Preview of Kubuntu 9.10 Karmic Koala

The release of the newest version of Ubuntu is only 10 days away. Many sites, including MakeTechEasier have covered its pending arrival and given you a glimpse of the Beta version. Today we are going to take a look at Kubuntu, the KDE-based version of Ubuntu.


As with previous Kubuntu versions, you can install it from the desktop of the running live CD. The interface for the installation now follows KDE 4’s Oxygen Air theme and has new graphical representations of several options.


Booting and Login

Booting is faster than ever, and the new KDE Air theme login window is the default.


KDE 4.3

If you have been following my weekly posts, you already know about many of the features new in KDE 4.3. While it has been available in the 9.04 Jaunty backport repositories for some time, it will now be the default KDE version with 9.10.  Just to recap, here are some of the features new with KDE 4.3:

New Krunner features and layout

  • New desktop effects, including the slide back feature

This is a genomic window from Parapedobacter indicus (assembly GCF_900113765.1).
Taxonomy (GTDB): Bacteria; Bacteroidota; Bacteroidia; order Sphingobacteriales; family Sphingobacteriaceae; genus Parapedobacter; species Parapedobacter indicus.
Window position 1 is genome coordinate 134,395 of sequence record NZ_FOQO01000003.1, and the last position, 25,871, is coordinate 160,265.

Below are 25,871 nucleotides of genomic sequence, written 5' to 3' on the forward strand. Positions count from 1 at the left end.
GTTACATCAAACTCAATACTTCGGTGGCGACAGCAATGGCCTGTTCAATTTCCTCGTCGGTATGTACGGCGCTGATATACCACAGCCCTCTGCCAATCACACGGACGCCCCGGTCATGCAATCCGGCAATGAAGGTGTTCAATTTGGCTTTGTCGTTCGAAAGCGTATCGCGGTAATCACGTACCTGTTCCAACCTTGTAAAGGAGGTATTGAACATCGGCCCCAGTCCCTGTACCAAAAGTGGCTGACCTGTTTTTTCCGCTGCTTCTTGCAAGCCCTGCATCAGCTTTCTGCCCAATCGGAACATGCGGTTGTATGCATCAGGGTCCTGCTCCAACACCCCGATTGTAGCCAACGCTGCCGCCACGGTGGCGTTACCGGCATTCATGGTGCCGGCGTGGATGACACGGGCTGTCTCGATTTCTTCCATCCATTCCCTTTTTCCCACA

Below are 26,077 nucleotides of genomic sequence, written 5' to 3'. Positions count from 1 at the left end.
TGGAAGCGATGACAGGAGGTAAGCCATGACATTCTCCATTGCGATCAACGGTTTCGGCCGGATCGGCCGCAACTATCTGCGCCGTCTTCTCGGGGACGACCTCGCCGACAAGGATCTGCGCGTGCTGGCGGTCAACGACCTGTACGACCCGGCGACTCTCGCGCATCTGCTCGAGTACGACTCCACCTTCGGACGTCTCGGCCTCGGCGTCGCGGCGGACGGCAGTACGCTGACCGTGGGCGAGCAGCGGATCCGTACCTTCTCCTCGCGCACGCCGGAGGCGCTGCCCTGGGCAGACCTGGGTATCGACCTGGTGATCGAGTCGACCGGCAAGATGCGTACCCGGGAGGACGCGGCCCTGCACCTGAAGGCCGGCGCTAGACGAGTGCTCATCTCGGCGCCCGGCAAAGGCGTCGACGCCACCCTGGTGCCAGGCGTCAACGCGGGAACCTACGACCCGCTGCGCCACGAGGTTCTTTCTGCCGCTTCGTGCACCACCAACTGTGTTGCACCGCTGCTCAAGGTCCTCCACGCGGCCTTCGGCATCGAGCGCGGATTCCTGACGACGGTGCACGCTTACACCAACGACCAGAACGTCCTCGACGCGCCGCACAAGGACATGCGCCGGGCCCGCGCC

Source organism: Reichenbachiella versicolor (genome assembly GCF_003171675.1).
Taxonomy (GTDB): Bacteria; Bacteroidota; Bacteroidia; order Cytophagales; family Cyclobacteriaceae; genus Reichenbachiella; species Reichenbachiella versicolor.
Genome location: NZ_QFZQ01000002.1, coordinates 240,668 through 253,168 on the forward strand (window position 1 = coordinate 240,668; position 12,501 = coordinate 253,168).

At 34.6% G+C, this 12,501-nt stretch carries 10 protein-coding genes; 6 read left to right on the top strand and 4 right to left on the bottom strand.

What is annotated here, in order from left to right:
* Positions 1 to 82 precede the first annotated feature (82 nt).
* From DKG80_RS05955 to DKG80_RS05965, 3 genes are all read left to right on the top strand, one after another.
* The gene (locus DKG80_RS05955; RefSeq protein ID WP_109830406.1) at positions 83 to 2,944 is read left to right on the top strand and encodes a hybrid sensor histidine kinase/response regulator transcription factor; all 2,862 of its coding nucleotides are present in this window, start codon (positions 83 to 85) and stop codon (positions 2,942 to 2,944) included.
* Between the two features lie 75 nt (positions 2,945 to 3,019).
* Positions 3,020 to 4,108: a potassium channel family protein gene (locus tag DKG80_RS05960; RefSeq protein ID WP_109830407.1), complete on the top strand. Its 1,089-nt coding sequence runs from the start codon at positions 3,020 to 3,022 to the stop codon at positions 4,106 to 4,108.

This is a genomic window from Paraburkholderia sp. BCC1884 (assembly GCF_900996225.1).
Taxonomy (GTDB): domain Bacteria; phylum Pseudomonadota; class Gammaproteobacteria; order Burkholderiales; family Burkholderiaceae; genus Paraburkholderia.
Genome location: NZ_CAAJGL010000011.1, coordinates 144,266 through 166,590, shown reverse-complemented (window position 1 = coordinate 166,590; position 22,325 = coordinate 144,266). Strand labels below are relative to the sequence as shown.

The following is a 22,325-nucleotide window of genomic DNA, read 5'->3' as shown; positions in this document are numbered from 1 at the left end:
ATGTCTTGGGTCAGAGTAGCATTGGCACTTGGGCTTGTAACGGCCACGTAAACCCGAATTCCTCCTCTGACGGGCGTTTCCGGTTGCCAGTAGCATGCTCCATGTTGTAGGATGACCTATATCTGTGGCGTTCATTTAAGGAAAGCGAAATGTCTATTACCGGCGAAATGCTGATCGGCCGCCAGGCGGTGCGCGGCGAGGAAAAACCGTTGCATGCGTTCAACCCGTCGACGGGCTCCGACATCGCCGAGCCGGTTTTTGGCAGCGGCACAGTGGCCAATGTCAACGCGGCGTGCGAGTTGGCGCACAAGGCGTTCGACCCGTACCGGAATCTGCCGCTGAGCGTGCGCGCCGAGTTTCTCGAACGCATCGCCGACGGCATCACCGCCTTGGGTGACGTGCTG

• New KDE games, including an Egyptian mummy theme
  • New system tray that includes an improved notification system
  • Several new plasma widgets, including one for Google Calendar Integration

In previous versions, OpenOffice integrated with KDE 3 themes or not at all. Now, with 3.1, it is well-integrated with KDE 4 widgets and themes.



One of KDE’s most universally loved applications was one of the last to be ported to KDE 4. Kubuntu includes an early version of K3b that is fully KDE4-based. K3b is a CD and DVD burning program. It is not clear how stable this version is, and I did not have any CDs to test it.


Amarok and Codecs


Kubuntu has long suffered from the codec discrimination that nearly all Linux distributions have endured.  Proprietary codecs that cannot be packaged with a free operating system have often left users disgruntled, sometimes even blaming the distribution developers. It has always been relatively easy to install codecs with Kubuntu, but now, starting Amarok will give you a notice that you may want to install certain additional software packages. Check the ones you want and then click “Install Selected“. This is all processed through the new update notifier, which is integrated with Kpackagekit.